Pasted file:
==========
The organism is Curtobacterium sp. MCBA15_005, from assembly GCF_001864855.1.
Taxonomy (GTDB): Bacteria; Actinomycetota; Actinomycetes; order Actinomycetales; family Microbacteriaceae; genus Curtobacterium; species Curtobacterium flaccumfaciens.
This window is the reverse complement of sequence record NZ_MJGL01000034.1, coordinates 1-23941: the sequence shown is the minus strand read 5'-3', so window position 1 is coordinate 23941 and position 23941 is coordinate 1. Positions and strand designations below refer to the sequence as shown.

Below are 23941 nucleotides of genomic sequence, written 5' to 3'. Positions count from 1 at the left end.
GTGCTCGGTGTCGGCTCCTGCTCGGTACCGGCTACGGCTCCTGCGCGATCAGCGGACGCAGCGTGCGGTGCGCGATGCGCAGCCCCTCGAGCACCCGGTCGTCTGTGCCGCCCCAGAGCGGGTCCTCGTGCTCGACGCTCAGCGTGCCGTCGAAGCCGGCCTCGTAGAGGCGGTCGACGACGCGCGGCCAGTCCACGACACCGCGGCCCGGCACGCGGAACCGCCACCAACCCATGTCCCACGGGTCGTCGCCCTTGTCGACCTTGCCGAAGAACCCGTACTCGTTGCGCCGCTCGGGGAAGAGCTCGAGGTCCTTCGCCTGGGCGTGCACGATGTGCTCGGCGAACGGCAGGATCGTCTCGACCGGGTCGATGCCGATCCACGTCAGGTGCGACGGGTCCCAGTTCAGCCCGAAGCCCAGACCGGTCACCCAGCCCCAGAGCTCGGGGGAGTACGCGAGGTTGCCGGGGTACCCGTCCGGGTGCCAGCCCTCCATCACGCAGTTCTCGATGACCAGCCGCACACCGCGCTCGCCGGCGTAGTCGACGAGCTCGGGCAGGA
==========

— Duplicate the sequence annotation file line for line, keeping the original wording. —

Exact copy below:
The organism is Curtobacterium sp. MCBA15_005, from assembly GCF_001864855.1.
Taxonomy (GTDB): Bacteria; Actinomycetota; Actinomycetes; order Actinomycetales; family Microbacteriaceae; genus Curtobacterium; species Curtobacterium flaccumfaciens.
This window is the reverse complement of sequence record NZ_MJGL01000034.1, coordinates 1-23941: the sequence shown is the minus strand read 5'-3', so window position 1 is coordinate 23941 and position 23941 is coordinate 1. Positions and strand designations below refer to the sequence as shown.

Below are 23941 nucleotides of genomic sequence, written 5' to 3'. Positions count from 1 at the left end.
GTGCTCGGTGTCGGCTCCTGCTCGGTACCGGCTACGGCTCCTGCGCGATCAGCGGACGCAGCGTGCGGTGCGCGATGCGCAGCCCCTCGAGCACCCGGTCGTCTGTGCCGCCCCAGAGCGGGTCCTCGTGCTCGACGCTCAGCGTGCCGTCGAAGCCGGCCTCGTAGAGGCGGTCGACGACGCGCGGCCAGTCCACGACACCGCGGCCCGGCACGCGGAACCGCCACCAACCCATGTCCCACGGGTCGTCGCCCTTGTCGACCTTGCCGAAGAACCCGTACTCGTTGCGCCGCTCGGGGAAGAGCTCGAGGTCCTTCGCCTGGGCGTGCACGATGTGCTCGGCGAACGGCAGGATCGTCTCGACCGGGTCGATGCCGATCCACGTCAGGTGCGACGGGTCCCAGTTCAGCCCGAAGCCCAGACCGGTCACCCAGCCCCAGAGCTCGGGGGAGTACGCGAGGTTGCCGGGGTACCCGTCCGGGTGCCAGCCCTCCATCACGCAGTTCTCGATGACCAGCCGCACACCGCGCTCGCCGGCGTAGTCGACGAGCTCGGGCAGGA